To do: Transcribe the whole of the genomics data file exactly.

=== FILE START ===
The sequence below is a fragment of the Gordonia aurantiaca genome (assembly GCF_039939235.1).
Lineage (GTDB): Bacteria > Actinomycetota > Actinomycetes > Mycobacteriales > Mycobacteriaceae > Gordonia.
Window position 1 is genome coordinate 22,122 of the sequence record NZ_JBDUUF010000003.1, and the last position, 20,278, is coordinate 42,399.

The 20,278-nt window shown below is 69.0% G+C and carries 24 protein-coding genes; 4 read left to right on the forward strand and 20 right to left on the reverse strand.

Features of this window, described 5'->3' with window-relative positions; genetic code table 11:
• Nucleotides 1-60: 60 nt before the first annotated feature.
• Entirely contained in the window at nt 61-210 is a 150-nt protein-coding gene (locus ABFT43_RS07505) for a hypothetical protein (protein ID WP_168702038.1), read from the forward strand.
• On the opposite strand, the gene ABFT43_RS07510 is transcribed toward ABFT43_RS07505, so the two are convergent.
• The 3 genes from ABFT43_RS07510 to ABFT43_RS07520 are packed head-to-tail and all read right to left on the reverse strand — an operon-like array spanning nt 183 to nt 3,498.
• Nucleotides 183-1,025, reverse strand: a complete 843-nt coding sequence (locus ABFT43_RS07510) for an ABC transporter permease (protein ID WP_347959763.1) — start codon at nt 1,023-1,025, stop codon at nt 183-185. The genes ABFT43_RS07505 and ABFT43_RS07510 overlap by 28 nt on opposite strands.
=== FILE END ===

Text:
The sequence below is a fragment of the Gordonia aurantiaca genome (assembly GCF_039939235.1).
Lineage (GTDB): Bacteria > Actinomycetota > Actinomycetes > Mycobacteriales > Mycobacteriaceae > Gordonia.
Window position 1 is genome coordinate 22,122 of the sequence record NZ_JBDUUF010000003.1, and the last position, 20,278, is coordinate 42,399.

The 20,278-nt window shown below is 69.0% G+C and carries 24 protein-coding genes; 4 read left to right on the forward strand and 20 right to left on the reverse strand.

Features of this window, described 5'->3' with window-relative positions; genetic code table 11:
• Nucleotides 1-60: 60 nt before the first annotated feature.
• Entirely contained in the window at nt 61-210 is a 150-nt protein-coding gene (locus ABFT43_RS07505) for a hypothetical protein (protein ID WP_168702038.1), read from the forward strand.
• On the opposite strand, the gene ABFT43_RS07510 is transcribed toward ABFT43_RS07505, so the two are convergent.
• The 3 genes from ABFT43_RS07510 to ABFT43_RS07520 are packed head-to-tail and all read right to left on the reverse strand — an operon-like array spanning nt 183 to nt 3,498.
• Nucleotides 183-1,025, reverse strand: a complete 843-nt coding sequence (locus ABFT43_RS07510) for an ABC transporter permease (protein ID WP_347959763.1) — start codon at nt 1,023-1,025, stop codon at nt 183-185. The genes ABFT43_RS07505 and ABFT43_RS07510 overlap by 28 nt on opposite strands.